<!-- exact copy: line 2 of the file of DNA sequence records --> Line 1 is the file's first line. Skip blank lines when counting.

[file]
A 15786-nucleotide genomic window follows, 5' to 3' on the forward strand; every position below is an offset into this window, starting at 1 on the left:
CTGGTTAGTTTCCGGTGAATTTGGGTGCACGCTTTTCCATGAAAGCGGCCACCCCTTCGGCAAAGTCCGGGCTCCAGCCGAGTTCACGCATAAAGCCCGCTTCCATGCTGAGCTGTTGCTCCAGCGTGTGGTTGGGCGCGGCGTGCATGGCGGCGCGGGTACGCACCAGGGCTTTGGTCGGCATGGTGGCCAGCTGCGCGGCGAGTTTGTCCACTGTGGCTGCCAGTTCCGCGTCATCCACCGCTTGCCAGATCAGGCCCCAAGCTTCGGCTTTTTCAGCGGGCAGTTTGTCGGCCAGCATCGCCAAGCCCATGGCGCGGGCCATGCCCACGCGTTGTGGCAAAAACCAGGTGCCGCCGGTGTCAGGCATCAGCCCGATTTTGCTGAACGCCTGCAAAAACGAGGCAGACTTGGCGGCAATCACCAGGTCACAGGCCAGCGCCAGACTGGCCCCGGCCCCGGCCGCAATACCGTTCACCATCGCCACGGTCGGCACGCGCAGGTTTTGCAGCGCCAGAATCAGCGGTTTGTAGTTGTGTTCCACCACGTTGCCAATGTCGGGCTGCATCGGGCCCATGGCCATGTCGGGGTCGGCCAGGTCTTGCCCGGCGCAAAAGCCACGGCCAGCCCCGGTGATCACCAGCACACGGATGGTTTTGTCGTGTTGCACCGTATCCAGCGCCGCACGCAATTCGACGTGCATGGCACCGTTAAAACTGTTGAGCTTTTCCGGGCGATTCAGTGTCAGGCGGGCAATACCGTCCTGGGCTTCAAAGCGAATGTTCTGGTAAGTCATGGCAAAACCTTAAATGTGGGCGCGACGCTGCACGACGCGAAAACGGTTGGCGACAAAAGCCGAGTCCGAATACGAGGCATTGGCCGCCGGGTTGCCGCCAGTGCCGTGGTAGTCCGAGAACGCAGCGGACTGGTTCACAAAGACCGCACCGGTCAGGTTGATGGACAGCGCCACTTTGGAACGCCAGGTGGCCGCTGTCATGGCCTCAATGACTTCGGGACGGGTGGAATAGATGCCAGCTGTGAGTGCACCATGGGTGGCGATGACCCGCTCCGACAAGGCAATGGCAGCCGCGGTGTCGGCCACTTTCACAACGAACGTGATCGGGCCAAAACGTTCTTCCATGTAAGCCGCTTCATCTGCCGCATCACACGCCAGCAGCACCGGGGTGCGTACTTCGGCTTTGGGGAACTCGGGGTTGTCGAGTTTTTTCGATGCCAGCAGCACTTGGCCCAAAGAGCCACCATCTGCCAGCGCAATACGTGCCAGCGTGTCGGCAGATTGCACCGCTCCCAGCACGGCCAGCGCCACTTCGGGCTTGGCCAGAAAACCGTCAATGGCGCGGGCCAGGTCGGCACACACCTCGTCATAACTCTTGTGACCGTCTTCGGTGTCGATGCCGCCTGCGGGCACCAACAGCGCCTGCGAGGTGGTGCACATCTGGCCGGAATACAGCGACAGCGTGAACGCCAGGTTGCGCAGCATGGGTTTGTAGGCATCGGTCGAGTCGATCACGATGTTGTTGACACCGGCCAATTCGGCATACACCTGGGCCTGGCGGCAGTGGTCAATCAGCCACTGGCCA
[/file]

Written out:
CTGGTTAGTTTCCGGTGAATTTGGGTGCACGCTTTTCCATGAAAGCGGCCACCCCTTCGGCAAAGTCCGGGCTCCAGCCGAGTTCACGCATAAAGCCCGCTTCCATGCTGAGCTGTTGCTCCAGCGTGTGGTTGGGCGCGGCGTGCATGGCGGCGCGGGTACGCACCAGGGCTTTGGTCGGCATGGTGGCCAGCTGCGCGGCGAGTTTGTCCACTGTGGCTGCCAGTTCCGCGTCATCCACCGCTTGCCAGATCAGGCCCCAAGCTTCGGCTTTTTCAGCGGGCAGTTTGTCGGCCAGCATCGCCAAGCCCATGGCGCGGGCCATGCCCACGCGTTGTGGCAAAAACCAGGTGCCGCCGGTGTCAGGCATCAGCCCGATTTTGCTGAACGCCTGCAAAAACGAGGCAGACTTGGCGGCAATCACCAGGTCACAGGCCAGCGCCAGACTGGCCCCGGCCCCGGCCGCAATACCGTTCACCATCGCCACGGTCGGCACGCGCAGGTTTTGCAGCGCCAGAATCAGCGGTTTGTAGTTGTGTTCCACCACGTTGCCAATGTCGGGCTGCATCGGGCCCATGGCCATGTCGGGGTCGGCCAGGTCTTGCCCGGCGCAAAAGCCACGGCCAGCCCCGGTGATCACCAGCACACGGATGGTTTTGTCGTGTTGCACCGTATCCAGCGCCGCACGCAATTCGACGTGCATGGCACCGTTAAAACTGTTGAGCTTTTCCGGGCGATTCAGTGTCAGGCGGGCAATACCGTCCTGGGCTTCAAAGCGAATGTTCTGGTAAGTCATGGCAAAACCTTAAATGTGGGCGCGACGCTGCACGACGCGAAAACGGTTGGCGACAAAAGCCGAGTCCGAATACGAGGCATTGGCCGCCGGGTTGCCGCCAGTGCCGTGGTAGTCCGAGAACGCAGCGGACTGGTTCACAAAGACCGCACCGGTCAGGTTGATGGACAGCGCCACTTTGGAACGCCAGGTGGCCGCTGTCATGGCCTCAATGACTTCGGGACGGGTGGAATAGATGCCAGCTGTGAGTGCACCATGGGTGGCGATGACCCGCTCCGACAAGGCAATGGCAGCCGCGGTGTCGGCCACTTTCACAACGAACGTGATCGGGCCAAAACGTTCTTCCATGTAAGCCGCTTCATCTGCCGCATCACACGCCAGCAGCACCGGGGTGCGTACTTCGGCTTTGGGGAACTCGGGGTTGTCGAGTTTTTTCGATGCCAGCAGCACTTGGCCCAAAGAGCCACCATCTGCCAGCGCAATACGTGCCAGCGTGTCGGCAGATTGCACCGCTCCCAGCACGGCCAGCGCCACTTCGGGCTTGGCCAGAAAACCGTCAATGGCGCGGGCCAGGTCGGCACACACCTCGTCATAACTCTTGTGACCGTCTTCGGTGTCGATGCCGCCTGCGGGCACCAACAGCGCCTGCGAGGTGGTGCACATCTGGCCGGAATACAGCGACAGCGTGAACGCCAGGTTGCGCAGCATGGGTTTGTAGGCATCGGTCGAGTCGATCACGATGTTGTTGACACCGGCCAATTCGGCATACACCTGGGCCTGGCGGCAGTGGTCAATCAGCCACTGGCCA